I get the feeling Swaraj is more concerned about looking tough in the eyes of her countrymen than acting sagaciously in the interests of her country.
I can understand Sushma Swaraj’s pique but she’s taking out her anger on the people of Pakistan rather than the government and that’s not just an avoidable mistake; it could also prove to be a short-sighted strategic error. Indeed the solitary exception she’s recently made, seems to prove this point.
Understandably annoyed at Pakistan’s handling of Kulbhushan Jadhav’s case and affronted by her Pakistani counterpart Sartaj Aziz’s discourtesy in not replying to her personal letter requesting a visa for Jadhav’s mother, Swaraj decided that visas for Pakistanis seeking medical treatment in India will only be granted if Aziz writes to personally recommend the case.
Not only does this smack of revenge but it’s also a hasty and emotional decision rather than a carefully calculated one. And quite paradoxically, it gives Aziz quazi veto powers to decide who comes to India for treatment and who does not.
The problems with this are aplenty. First of all, Swaraj knows it’s unlikely that Aziz will issue the sort of letter of recommendation she requires. If the situation were to be reversed, I doubt if she would an issue such a letter either. It would be tantamount to giving in to an unjustified demand from the other side.
Consequently, Pakistanis who applied for medical visas have tried to circumvent this requirement with a letter from the secretary in charge of the South Asia desk in the Pakistani foreign ministry but that hasn’t worked. In the first instance, this outcome is cruel because it denies people with grave medical conditions the treatment they urgently need. This, presumably, means Swaraj is condemning them to a steady deterioration in health and, perhaps, even death. And would you not feel she’s doing this knowingly and, even, deliberately? However, this alleged heartlessness also makes for a strategic blunder. Permitting, indeed encouraging, Pakistanis to seek medical treatment in India would create goodwill, which, in turn, could foster a popular mood that looks favourably upon India and, thus possibly, influences the attitude of both the civilian government and the military establishment. Conversely, denying treatment to those badly in need might have the opposite ripple effect. Is this really what Swaraj intends? Is this how she believes she’s furthering the prime minister’s repeated claim that he wants the best possible relations with Pakistan?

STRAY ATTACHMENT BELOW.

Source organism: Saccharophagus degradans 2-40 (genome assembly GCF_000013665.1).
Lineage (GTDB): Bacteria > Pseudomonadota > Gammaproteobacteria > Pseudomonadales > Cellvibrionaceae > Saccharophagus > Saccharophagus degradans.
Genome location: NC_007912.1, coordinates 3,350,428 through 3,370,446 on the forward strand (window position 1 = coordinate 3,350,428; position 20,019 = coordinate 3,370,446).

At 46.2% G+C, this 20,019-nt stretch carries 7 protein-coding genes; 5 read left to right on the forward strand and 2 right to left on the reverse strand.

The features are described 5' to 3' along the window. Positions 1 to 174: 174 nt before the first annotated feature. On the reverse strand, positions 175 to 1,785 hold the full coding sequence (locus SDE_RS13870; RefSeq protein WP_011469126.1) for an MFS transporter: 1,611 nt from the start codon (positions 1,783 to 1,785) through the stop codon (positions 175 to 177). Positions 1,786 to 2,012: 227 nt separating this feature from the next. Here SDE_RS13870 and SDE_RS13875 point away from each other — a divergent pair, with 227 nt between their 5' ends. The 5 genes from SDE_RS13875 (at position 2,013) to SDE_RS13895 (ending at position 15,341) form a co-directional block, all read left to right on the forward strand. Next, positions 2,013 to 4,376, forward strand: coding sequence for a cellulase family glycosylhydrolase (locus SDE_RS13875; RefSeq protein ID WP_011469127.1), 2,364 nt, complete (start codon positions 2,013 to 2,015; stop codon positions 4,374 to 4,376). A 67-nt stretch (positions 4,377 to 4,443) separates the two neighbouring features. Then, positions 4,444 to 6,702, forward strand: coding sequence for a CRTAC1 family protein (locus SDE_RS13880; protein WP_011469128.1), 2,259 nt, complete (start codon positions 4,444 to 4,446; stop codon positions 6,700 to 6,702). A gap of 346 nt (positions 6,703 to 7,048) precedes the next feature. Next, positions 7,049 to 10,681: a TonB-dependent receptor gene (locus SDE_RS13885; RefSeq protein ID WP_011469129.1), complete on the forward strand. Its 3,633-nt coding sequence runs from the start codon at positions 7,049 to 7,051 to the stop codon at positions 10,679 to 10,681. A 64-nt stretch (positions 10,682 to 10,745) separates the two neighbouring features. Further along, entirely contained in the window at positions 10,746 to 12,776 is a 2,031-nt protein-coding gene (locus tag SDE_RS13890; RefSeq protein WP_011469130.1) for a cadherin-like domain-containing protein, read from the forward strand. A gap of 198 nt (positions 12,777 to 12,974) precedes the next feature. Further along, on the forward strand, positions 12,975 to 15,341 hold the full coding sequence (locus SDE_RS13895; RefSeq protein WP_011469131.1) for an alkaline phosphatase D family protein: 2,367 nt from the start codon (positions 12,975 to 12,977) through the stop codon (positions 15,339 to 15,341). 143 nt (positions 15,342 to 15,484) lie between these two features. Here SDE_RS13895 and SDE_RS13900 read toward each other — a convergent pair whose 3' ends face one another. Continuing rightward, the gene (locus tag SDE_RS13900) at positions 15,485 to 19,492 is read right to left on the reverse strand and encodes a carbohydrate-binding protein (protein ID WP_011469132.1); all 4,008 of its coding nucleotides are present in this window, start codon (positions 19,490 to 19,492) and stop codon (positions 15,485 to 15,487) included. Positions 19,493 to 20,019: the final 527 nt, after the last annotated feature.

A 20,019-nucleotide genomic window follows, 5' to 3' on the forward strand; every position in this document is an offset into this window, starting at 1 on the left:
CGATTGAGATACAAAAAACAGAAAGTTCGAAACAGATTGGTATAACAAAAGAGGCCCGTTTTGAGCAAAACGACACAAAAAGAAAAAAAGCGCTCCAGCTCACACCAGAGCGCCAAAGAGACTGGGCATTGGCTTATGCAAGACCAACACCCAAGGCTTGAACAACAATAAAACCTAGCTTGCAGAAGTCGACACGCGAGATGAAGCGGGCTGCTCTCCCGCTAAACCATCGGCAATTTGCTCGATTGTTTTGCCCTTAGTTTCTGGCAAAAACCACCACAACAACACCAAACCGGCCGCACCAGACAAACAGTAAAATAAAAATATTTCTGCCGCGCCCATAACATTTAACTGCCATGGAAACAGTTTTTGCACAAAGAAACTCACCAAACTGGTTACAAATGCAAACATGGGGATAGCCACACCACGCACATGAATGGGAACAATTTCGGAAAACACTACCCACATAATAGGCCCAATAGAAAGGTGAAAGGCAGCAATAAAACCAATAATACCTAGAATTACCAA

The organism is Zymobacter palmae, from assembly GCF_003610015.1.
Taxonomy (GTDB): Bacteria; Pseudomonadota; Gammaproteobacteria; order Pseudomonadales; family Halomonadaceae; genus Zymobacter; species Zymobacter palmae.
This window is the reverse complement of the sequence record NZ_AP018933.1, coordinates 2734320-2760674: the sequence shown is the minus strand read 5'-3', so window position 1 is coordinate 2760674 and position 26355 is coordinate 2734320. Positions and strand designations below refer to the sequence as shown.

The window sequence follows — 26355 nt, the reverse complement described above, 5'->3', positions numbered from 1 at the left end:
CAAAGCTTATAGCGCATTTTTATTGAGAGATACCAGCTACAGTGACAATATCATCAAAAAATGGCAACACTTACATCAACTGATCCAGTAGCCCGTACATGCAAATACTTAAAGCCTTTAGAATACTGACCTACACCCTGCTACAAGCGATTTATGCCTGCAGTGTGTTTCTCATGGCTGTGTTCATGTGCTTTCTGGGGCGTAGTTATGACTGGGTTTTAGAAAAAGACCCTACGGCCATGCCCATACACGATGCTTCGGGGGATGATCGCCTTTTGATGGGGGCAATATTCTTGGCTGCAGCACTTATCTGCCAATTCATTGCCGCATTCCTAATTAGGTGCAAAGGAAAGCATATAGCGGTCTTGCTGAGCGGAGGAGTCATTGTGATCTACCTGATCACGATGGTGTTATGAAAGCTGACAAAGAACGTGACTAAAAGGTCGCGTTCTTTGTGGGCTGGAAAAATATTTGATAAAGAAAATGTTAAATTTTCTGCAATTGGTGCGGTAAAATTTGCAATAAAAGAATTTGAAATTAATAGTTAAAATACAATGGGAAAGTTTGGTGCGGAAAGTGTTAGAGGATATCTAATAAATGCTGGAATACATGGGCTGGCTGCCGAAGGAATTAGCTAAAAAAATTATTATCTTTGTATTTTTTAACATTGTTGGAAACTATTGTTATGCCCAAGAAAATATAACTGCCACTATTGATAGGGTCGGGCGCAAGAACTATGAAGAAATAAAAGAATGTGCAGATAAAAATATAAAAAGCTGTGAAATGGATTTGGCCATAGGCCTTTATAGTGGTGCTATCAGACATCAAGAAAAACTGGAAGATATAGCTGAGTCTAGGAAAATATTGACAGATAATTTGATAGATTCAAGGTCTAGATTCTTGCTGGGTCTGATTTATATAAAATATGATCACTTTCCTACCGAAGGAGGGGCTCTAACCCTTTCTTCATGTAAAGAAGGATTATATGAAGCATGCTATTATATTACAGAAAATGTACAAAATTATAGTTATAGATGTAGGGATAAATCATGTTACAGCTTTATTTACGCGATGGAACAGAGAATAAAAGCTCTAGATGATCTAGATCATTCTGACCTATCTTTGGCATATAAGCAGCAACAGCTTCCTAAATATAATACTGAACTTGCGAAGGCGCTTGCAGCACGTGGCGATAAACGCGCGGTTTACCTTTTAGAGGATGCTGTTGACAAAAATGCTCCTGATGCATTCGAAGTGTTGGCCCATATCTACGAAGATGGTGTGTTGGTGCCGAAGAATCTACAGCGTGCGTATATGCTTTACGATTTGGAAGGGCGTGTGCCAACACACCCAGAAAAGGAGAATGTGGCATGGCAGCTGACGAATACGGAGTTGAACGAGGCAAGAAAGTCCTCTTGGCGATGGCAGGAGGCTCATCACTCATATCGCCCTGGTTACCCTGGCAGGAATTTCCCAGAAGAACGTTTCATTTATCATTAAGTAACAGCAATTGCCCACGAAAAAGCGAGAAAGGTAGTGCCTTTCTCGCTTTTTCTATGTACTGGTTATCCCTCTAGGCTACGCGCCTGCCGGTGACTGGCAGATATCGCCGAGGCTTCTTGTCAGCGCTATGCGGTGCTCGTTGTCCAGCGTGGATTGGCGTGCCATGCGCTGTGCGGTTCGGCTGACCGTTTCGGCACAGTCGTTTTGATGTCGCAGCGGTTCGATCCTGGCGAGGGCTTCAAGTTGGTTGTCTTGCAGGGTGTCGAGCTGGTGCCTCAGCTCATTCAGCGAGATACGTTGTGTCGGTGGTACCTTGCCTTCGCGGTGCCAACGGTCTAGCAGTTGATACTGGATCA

Narendra Modi told The Economist: “I keep trying to find new pathways, new avenues, to reach out to Pakistan.” Swaraj seems to be doing almost the opposite. Now to the solitary exception. After the Indian Express, on its front-page, published the touching story of 24-year-old Osama Ali, who’s request for an Indian visa for treatment of his liver tumour was rejected because he didn’t have a supporting recommendation from Aziz, Swaraj granted him one on the grounds that he is a resident of Rawalkot in Pakistan Occupied Kashmir (PoK). He’s got a special waiver because he is a Kashmiri. Does Swaraj really believe this generosity will cement the residents of PoK to India whilst dividing them from the rest of Pakistan? Yet that has to be her hope or motivation. But would it not be wiser and more efficacious to grant visas to all Pakistanis who seek treatment in India? Surely that is more likely to influence their hesitant government and their belligerent army? An attempt to single out and favour Kashmiris can only put their backs up. Finally, let’s not ignore the economic and medical benefits that accrue from an increased number of Pakistanis seeking medical treatment in India. Also establishing our country as a medical hub in South Asia would enhance our relationship with our neighbours as well as our standing both regionally and internationally. Has Swaraj thought of that? And if she has, why has she brushed it aside?
I get the feeling Swaraj is more concerned about looking tough in the eyes of her countrymen than acting sagaciously in the interests of her country. In this instance, she needs to prove I’m wrong.
This article originally appeared in The Tribune.
The article has been edited to meet style guidelines.